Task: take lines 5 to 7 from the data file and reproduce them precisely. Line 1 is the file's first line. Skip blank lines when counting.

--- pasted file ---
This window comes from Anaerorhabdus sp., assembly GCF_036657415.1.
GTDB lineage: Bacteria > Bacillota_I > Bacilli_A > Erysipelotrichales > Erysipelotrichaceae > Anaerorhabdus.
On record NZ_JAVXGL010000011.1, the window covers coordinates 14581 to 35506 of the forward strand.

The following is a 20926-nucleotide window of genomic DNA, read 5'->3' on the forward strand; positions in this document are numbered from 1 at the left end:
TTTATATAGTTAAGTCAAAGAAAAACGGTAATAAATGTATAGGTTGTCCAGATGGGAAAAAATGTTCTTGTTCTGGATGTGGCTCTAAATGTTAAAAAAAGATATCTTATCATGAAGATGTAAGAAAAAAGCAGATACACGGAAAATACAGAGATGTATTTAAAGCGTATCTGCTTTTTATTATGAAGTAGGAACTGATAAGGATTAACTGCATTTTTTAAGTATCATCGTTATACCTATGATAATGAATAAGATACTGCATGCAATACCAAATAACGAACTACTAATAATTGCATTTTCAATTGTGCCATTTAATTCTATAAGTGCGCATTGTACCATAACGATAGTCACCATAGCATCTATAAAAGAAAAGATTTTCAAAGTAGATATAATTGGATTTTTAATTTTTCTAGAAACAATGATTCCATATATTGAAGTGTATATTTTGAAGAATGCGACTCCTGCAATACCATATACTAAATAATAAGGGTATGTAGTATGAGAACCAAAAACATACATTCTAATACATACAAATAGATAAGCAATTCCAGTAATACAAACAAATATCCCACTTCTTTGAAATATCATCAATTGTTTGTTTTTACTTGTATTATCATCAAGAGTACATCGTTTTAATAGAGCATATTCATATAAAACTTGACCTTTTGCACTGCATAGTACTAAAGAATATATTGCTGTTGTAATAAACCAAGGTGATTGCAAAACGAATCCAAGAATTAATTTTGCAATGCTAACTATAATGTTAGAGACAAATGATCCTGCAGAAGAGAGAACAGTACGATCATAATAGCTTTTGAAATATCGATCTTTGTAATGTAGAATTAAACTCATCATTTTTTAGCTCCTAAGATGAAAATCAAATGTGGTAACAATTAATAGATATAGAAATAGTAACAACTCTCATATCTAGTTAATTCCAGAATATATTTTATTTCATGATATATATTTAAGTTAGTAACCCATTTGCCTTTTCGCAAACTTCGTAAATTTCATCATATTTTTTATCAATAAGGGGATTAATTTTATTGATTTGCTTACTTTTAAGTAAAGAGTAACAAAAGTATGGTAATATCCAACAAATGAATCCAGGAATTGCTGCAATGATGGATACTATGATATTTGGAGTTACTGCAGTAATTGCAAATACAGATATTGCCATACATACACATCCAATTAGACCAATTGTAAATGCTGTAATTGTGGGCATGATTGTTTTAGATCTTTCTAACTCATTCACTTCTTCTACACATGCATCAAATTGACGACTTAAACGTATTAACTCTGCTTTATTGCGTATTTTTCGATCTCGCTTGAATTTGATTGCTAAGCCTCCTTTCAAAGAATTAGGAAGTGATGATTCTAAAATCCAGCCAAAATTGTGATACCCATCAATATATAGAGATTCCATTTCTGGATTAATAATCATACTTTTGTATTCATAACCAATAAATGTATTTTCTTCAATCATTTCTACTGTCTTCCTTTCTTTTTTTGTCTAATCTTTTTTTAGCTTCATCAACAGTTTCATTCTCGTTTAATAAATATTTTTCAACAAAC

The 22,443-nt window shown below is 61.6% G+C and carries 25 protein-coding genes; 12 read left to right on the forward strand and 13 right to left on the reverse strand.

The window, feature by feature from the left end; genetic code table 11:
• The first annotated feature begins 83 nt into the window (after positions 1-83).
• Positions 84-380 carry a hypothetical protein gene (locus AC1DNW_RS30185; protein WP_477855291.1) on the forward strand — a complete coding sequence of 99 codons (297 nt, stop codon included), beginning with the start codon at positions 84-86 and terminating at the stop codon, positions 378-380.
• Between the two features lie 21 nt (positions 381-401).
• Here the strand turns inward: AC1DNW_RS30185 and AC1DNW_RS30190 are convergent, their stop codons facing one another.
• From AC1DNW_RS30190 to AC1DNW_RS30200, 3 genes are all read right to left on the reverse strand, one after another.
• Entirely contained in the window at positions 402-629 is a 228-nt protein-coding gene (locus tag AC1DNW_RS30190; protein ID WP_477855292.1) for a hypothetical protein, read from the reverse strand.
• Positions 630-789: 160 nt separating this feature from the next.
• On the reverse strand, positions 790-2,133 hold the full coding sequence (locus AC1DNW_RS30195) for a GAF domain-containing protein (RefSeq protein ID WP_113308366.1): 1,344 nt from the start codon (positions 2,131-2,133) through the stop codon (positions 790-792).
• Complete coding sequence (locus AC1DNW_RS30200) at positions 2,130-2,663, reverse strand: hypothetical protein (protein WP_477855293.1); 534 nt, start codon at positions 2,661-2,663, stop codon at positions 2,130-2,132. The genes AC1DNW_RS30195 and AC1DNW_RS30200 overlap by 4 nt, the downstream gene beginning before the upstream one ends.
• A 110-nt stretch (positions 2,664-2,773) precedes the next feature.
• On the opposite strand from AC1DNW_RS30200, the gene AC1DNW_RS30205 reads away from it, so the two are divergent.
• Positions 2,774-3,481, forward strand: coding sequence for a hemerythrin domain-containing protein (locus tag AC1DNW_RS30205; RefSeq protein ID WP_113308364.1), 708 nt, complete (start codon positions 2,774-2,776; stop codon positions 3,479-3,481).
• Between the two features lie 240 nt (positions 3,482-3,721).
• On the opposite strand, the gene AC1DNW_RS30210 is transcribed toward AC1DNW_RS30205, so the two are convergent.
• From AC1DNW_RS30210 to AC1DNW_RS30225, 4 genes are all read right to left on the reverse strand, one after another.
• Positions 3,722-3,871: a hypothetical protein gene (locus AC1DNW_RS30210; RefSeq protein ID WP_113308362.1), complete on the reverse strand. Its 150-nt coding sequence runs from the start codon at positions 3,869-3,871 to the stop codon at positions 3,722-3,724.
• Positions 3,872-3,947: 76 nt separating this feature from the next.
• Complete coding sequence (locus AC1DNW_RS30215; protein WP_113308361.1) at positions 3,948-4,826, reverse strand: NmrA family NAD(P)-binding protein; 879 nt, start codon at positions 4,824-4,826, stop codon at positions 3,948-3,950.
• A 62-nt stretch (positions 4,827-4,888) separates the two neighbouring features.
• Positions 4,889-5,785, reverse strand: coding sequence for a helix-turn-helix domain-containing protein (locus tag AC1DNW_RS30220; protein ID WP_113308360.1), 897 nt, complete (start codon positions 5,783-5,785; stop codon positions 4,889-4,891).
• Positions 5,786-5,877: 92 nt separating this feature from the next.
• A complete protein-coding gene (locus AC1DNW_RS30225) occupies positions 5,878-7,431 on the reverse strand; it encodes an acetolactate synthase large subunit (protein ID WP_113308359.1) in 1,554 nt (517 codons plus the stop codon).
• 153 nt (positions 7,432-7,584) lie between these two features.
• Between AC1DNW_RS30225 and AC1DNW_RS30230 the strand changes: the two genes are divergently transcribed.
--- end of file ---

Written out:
TTTATATAGTTAAGTCAAAGAAAAACGGTAATAAATGTATAGGTTGTCCAGATGGGAAAAAATGTTCTTGTTCTGGATGTGGCTCTAAATGTTAAAAAAAGATATCTTATCATGAAGATGTAAGAAAAAAGCAGATACACGGAAAATACAGAGATGTATTTAAAGCGTATCTGCTTTTTATTATGAAGTAGGAACTGATAAGGATTAACTGCATTTTTTAAGTATCATCGTTATACCTATGATAATGAATAAGATACTGCATGCAATACCAAATAACGAACTACTAATAATTGCATTTTCAATTGTGCCATTTAATTCTATAAGTGCGCATTGTACCATAACGATAGTCACCATAGCATCTATAAAAGAAAAGATTTTCAAAGTAGATATAATTGGATTTTTAATTTTTCTAGAAACAATGATTCCATATATTGAAGTGTATATTTTGAAGAATGCGACTCCTGCAATACCATATACTAAATAATAAGGGTATGTAGTATGAGAACCAAAAACATACATTCTAATACATACAAATAGATAAGCAATTCCAGTAATACAAACAAATATCCCACTTCTTTGAAATATCATCAATTGTTTGTTTTTACTTGTATTATCATCAAGAGTACATCGTTTTAATAGAGCATATTCATATAAAACTTGACCTTTTGCACTGCATAGTACTAAAGAATATATTGCTGTTGTAATAAACCAAGGTGATTGCAAAACGAATCCAAGAATTAATTTTGCAATGCTAACTATAATGTTAGAGACAAATGATCCTGCAGAAGAGAGAACAGTACGATCATAATAGCTTTTGAAATATCGATCTTTGTAATGTAGAATTAAACTCATCATTTTTTAGCTCCTAAGATGAAAATCAAATGTGGTAACAATTAATAGATATAGAAATAGTAACAACTCTCATATCTAGTTAATTCCAGAATATATTTTATTTCATGATATATATTTAAGTTAGTAACCCATTTGCCTTTTCGCAAACTTCGTAAATTTCATCATATTTTTTATCAATAAGGGGATTAATTTTATTGATTTGCTTACTTTTAAGTAAAGAGTAACAAAAGTATGGTAATATCCAACAAATGAATCCAGGAATTGCTGCAATGATGGATACTATGATATTTGGAGTTACTGCAGTAATTGCAAATACAGATATTGCCATACATACACATCCAATTAGACCAATTGTAAATGCTGTAATTGTGGGCATGATTGTTTTAGATCTTTCTAACTCATTCACTTCTTCTACACATGCATCAAATTGACGACTTAAACGTATTAACTCTGCTTTATTGCGTATTTTTCGATCTCGCTTGAATTTGATTGCTAAGCCTCCTTTCAAAGAATTAGGAAGTGATGATTCTAAAATCCAGCCAAAATTGTGATACCCATCAATATATAGAGATTCCATTTCTGGATTAATAATCATACTTTTGTATTCATAACCAATAAATGTATTTTCTTCAATCATTTCTACTGTCTTCCTTTCTTTTTTTGTCTAATCTTTTTTTAGCTTCATCAACAGTTTCATTCTCGTTTAATAAATATTTTTCAACAAAC

The 22,443-nt window shown below is 61.6% G+C and carries 25 protein-coding genes; 12 read left to right on the forward strand and 13 right to left on the reverse strand.

The window, feature by feature from the left end; genetic code table 11: